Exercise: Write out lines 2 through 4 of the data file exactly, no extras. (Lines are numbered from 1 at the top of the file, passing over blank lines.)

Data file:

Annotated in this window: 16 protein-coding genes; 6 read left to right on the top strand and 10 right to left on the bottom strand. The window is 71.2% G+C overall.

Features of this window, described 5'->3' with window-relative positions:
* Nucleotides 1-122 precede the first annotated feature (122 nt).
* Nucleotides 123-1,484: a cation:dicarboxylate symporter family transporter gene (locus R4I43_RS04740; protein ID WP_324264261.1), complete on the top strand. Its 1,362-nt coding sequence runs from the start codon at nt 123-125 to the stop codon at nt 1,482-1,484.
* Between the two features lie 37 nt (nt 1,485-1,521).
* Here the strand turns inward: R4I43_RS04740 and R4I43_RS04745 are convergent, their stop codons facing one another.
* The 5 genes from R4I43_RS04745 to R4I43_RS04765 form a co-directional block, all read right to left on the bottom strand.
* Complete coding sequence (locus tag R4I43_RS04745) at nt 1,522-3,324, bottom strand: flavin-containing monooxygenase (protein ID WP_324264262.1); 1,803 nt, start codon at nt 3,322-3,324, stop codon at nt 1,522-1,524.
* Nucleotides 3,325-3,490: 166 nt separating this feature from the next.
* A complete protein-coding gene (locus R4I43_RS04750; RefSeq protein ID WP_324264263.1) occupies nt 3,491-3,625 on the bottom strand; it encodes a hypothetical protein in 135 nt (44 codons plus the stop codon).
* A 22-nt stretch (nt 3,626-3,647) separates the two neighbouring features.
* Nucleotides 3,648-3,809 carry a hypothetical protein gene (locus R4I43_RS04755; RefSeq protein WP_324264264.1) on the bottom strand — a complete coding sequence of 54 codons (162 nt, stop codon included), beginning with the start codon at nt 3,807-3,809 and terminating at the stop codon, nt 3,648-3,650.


Features of this window, described 5'->3' with window-relative positions:
* Nucleotides 1-122 precede the first annotated feature (122 nt).
* Nucleotides 123-1,484: a cation:dicarboxylate symporter family transporter gene (locus R4I43_RS04740; protein ID WP_324264261.1), complete on the top strand. Its 1,362-nt coding sequence runs from the start codon at nt 123-125 to the stop codon at nt 1,482-1,484.